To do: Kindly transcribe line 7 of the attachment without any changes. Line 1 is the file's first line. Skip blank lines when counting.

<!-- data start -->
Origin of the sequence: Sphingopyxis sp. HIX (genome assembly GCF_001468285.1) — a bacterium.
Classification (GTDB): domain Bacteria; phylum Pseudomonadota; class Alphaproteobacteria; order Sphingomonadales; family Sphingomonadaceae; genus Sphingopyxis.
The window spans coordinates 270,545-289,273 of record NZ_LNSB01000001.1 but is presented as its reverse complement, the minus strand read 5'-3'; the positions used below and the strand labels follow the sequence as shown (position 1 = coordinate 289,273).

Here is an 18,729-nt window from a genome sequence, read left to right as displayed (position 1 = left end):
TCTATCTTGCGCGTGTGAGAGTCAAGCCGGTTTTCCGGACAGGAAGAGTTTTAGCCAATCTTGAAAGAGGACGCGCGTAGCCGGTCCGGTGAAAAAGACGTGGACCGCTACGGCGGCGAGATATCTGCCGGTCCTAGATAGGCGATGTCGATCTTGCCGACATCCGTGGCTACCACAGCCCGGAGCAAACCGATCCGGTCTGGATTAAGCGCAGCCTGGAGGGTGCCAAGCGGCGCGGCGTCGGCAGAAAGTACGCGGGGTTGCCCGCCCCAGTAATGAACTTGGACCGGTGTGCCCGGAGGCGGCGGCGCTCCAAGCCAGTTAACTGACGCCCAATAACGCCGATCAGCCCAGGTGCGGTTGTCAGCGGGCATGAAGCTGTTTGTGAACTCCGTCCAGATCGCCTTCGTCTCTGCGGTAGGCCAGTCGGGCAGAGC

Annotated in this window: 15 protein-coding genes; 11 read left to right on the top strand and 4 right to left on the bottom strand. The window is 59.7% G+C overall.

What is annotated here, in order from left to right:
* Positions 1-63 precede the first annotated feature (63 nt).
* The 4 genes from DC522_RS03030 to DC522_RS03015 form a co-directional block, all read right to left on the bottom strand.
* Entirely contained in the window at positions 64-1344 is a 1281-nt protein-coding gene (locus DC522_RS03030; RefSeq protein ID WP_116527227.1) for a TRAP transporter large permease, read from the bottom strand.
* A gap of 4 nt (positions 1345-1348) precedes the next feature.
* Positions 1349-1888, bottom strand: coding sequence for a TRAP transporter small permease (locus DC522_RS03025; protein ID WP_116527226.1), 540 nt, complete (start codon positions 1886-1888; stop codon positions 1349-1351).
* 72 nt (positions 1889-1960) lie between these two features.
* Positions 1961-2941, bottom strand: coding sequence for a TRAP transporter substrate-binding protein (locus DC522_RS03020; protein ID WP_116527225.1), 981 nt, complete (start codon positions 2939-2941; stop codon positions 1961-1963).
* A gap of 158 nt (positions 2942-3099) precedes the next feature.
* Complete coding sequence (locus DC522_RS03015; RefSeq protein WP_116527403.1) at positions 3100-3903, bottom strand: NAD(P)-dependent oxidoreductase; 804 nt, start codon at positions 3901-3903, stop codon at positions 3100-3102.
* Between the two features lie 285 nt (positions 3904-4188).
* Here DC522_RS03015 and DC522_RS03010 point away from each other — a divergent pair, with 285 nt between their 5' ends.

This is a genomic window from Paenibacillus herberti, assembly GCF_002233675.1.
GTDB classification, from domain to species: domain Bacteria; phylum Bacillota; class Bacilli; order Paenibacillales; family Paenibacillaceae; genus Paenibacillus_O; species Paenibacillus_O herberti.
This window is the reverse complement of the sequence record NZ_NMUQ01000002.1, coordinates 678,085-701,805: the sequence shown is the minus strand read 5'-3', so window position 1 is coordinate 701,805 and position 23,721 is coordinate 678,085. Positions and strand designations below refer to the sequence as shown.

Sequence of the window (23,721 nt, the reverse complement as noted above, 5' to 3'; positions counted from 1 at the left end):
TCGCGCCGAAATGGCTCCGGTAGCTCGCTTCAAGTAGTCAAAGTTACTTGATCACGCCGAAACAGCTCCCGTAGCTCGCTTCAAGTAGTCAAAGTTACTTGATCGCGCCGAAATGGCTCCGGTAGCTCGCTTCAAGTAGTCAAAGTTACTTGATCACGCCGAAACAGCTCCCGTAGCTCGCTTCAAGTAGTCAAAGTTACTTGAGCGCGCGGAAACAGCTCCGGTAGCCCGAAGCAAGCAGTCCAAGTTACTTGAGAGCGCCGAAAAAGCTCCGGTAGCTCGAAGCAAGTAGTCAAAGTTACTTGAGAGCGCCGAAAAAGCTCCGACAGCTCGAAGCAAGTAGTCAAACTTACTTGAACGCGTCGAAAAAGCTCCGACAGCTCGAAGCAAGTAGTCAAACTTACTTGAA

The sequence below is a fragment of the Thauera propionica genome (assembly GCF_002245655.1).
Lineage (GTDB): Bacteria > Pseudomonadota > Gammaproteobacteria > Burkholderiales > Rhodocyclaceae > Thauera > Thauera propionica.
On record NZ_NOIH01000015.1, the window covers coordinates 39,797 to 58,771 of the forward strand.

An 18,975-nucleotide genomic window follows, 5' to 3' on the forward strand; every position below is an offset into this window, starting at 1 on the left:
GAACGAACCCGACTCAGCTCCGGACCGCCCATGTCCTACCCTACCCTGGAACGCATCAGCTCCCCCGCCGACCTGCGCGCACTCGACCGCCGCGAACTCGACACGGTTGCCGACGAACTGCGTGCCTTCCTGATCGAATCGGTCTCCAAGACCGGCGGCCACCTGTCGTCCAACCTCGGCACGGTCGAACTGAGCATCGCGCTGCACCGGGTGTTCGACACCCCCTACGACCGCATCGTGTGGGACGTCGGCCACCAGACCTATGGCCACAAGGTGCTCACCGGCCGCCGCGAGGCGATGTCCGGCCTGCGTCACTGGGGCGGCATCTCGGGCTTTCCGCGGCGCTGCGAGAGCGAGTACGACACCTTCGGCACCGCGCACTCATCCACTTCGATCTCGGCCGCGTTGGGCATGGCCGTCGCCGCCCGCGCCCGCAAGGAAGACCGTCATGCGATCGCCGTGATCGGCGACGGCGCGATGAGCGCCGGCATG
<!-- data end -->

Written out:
What is annotated here, in order from left to right: